To truly grasp the printed word, you gotta hold it
For several years now, I've read the daily news online, by passing the paper edition altogether. When I first made the switch, it felt utterly liberating. No papers hung around waiting to be read or recycled. The newspaper pile was gone, freeing up valuable real estate in my home. So, too, fingers once blackened with ink were now free to roam the keyboard. Point here, click there, and an article of my choosing would materialize onscreen. The efficiency of it all was breathtaking.
When I canceled my subscription to the hard-copy edition of the newspaper, I never looked back - that is, until a recent morning. I opened my e-mail headlines from the daily paper and spotted a half-dozen stories of interest. As I looked at the articles, however, I found that several were fairly long. Suddenly I felt a sense of dread, as if reading had become a form of punishment.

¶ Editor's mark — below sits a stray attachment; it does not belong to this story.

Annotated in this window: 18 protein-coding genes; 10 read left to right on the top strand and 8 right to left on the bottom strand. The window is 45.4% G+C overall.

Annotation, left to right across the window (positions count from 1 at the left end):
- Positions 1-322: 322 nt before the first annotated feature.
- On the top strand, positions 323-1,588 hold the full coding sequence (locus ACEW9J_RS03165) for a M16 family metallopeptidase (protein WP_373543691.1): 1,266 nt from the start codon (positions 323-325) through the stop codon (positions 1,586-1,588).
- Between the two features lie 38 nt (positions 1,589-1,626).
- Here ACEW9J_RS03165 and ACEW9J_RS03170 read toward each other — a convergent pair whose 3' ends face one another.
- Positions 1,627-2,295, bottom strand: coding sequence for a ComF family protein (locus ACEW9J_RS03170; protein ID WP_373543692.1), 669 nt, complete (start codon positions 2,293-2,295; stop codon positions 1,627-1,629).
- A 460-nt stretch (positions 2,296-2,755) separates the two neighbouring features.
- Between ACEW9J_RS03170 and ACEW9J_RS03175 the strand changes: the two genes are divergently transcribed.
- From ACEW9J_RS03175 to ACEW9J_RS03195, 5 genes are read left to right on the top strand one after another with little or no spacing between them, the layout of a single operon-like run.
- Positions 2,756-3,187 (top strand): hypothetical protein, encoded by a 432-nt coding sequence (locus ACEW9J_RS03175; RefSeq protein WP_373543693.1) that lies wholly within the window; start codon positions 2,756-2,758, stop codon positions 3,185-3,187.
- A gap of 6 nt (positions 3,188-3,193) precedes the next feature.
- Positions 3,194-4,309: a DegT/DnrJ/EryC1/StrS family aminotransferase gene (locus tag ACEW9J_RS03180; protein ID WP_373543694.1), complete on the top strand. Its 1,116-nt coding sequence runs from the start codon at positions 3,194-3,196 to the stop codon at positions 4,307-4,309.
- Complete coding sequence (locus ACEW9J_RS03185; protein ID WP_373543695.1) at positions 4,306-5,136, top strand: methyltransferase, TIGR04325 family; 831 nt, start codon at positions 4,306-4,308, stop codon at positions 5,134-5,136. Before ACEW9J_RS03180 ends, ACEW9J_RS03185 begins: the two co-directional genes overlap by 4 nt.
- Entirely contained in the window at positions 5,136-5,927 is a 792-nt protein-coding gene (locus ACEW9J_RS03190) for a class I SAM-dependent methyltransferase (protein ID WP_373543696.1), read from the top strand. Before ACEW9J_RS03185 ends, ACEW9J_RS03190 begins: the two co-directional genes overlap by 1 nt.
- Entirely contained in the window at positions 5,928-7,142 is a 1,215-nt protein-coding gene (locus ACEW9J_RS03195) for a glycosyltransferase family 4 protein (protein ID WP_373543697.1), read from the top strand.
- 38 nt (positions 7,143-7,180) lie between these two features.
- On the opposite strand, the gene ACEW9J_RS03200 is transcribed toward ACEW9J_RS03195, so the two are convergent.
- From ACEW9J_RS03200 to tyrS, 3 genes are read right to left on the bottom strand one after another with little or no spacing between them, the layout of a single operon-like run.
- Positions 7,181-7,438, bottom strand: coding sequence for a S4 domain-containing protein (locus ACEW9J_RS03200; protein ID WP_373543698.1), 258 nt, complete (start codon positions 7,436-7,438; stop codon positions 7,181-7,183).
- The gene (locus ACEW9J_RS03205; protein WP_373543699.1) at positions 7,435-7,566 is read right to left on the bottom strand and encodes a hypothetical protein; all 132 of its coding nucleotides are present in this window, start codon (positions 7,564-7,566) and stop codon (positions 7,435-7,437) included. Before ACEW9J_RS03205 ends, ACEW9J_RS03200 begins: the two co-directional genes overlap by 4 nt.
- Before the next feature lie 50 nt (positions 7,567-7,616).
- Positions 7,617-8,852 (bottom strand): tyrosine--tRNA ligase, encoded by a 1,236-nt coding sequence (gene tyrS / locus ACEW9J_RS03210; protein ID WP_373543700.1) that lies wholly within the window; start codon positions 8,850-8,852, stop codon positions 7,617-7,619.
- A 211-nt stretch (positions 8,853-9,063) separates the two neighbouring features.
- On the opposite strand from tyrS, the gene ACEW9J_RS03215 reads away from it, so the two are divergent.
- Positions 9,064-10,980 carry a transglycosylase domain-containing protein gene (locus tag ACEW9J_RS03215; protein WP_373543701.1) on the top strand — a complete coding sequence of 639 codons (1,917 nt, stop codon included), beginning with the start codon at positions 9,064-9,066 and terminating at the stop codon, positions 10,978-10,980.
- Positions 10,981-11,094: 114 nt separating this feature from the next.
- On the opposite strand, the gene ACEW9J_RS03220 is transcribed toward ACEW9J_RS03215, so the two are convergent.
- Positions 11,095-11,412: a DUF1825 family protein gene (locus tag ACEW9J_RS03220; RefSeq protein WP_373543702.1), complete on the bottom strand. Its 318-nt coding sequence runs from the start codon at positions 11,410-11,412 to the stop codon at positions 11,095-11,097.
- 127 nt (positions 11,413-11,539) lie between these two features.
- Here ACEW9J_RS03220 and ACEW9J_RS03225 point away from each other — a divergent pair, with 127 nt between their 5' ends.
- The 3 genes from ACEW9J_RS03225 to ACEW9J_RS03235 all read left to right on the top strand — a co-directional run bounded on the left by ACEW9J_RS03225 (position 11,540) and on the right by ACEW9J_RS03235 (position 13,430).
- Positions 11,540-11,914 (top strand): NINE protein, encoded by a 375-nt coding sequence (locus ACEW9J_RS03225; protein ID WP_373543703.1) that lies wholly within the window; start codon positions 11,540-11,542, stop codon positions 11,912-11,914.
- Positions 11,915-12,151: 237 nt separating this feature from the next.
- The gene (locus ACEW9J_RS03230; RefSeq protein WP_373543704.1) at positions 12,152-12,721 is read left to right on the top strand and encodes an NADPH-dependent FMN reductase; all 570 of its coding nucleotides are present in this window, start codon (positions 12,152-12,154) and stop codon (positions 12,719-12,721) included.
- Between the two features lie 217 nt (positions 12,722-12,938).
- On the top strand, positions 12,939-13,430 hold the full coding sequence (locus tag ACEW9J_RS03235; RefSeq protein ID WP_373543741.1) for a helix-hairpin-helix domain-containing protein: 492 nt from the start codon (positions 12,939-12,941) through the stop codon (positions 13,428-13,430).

And there's the rub. For anything beyond casual browsing or skimming, I think I may hate the computer.
My uncertainty merely reflects the thoroughness of my self-imposed brainwashing. For efficiency's sake, I had lulled myself into thinking that reading is the same regardless of the medium. A newspaper story is a newspaper story, whether it sits on newsprint or scrolls down a screen.
This might be true, were it not for the hyperclarity of screens these days. But the same vividness that makes computers excel at certain tasks may actually impede the goal of reading.
When we look at books and newspapers in print, we're used to seeing creamy off-whites, dull grays, and print that's more complementary than contrasting. In effect, the clarity of the screen may be altogether too jarring, even after adjusting for brightness. They never told us that better screens don't necessarily make for better reading.